The 2018 census of agriculture needs further stakeholder engagement in order to gather the required data relevant for transformation of the sector, says MBC Africa – an agric-focused civil society organisation.
“The Ministry of Food and Agriculture’s (MoFA) census of agriculture must bring everybody in agriculture onboard. There should be stakeholder meetings at assembly, district and regional levels. This will add to the efficiency and credibility of this exercise,” Tenemba Anna Samaké, Chief Executive Officer of MBC Africa, said in an interview with the B&FT.
Speaking ahead of the 2018 edition of the MBC Africa-organised ‘Growing Business Together (GBT) programme’ – a start-up accelerator designed for SMEs – Ms. Samaké noted that no official from MoFA or the statistical service has contacted them to contribute to the census.
“No one was contacted in my circles about the agric census, and I am talking about other agric-focused civil society organisations, farmer-based organisations and cooperatives, and farmers directly. We have players along the entire value chain of agric, and none of them have told us they have been contacted by the ministry or statistical services about the census,” she said.
President Nana Addo Dankwa Akufo-Addo, in June this year, officially launched the 2018 Ghana Census of Agriculture at Sefwi Wiawso in the Western Region. The census, which was conducted from April 30, 2018 to July 31, 2018, is a collaboration between the Ghana Statistical Service and MoFA, with technical support from the UN Food and Agriculture Organisation (FAO).
But experts at MBC Africa believe that the exercise could be dead on arrival if critical stakeholders are not involved to proffer their views and contributions.
“If you do not have data or information, you cannot propose solutions to challenges. We collect the data to know the right perception of farmers, and then we can tailor solutions to meet their real needs. The problem is that there will be a result and it will not reflect the real situation on the ground,” Ms. Samaké added.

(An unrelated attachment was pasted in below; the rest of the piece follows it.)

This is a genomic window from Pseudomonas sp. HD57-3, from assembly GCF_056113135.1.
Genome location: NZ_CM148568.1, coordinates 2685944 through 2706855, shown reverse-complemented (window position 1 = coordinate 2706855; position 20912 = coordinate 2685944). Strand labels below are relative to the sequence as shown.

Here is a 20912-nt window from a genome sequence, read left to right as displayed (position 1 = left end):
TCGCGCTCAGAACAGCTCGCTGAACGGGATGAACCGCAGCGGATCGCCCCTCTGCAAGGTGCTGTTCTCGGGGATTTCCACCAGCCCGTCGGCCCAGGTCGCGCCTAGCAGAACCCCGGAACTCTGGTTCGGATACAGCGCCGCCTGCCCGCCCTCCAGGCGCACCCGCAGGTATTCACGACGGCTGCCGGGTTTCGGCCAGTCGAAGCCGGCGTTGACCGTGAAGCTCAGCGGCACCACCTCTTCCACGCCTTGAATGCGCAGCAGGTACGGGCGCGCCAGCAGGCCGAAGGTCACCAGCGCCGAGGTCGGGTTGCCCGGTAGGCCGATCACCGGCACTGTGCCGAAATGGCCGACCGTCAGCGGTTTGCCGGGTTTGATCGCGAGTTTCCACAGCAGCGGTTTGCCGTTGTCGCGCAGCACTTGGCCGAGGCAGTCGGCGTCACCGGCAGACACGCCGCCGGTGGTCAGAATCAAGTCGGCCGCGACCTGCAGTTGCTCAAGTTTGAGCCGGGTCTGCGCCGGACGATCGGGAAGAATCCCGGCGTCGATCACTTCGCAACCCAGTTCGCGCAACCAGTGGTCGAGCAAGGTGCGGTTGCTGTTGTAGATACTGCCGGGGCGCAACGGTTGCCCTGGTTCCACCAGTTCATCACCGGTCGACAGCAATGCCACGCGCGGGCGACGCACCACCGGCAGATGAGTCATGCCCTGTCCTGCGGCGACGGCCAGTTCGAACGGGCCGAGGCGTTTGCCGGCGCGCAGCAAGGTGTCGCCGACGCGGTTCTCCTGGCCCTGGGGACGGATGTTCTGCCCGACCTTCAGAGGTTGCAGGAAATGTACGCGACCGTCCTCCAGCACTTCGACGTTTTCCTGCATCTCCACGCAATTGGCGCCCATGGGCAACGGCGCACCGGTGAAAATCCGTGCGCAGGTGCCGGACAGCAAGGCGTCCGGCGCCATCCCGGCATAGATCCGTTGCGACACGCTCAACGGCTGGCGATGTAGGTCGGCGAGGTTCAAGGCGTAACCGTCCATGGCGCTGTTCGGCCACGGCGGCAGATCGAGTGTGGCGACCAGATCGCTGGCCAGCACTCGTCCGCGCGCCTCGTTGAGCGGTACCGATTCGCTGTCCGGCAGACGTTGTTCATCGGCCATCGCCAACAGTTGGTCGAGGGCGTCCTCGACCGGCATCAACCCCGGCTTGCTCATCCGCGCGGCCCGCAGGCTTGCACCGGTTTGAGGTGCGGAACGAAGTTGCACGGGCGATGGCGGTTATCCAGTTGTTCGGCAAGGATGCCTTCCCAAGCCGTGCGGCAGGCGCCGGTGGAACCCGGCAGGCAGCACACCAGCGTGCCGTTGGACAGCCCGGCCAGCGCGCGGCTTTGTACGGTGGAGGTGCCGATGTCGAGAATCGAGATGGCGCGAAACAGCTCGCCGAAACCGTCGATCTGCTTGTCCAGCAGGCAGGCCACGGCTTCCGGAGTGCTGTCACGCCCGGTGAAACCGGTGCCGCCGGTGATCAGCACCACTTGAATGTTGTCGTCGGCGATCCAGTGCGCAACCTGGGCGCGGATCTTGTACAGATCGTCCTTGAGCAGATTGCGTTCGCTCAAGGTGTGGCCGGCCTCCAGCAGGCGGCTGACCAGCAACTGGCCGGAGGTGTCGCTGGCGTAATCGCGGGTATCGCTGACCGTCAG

Fred Asem, Country Director of MBC Africa, added that the census could have successfully run alongside the maiden season of the Planting for Food and Jobs, which could have saved government a lot of money and resources.
“We do not even know how much it costs to undertake this census. Also, if this census was run alongside the Planting for Food and Jobs we could easily be collecting real-time data and save the economy a lot more money.
“This is because once farmers come in for fertilisers, then you can easily gather that data. MoFA could have easily collected first-hand data on the entire value chain via this approach,” he added.
The agric census is expected to help collect, process and disseminate information on the nature and structure of agriculture, and availability of agricultural and social services in agricultural communities. It will also inform the formulation of strategies and policies, as well as monitoring and evaluation of such policies in the agricultural sector.
The last Census of Agriculture in the country was conducted about 33 years ago. An Inter-Ministerial Steering Committee – headed by the Minister for Food and Agriculture, Dr. Owusu Afriyie Akoto – is to ensure successful implementation of the census and establish the institutional foundation for regular censuses.
The ‘Growing Business Together’ (GBT) programme includes mentorship and business development training that helps entrepreneurs in the SME space to put in place good principles, practices and procedures for business growth and sustainability.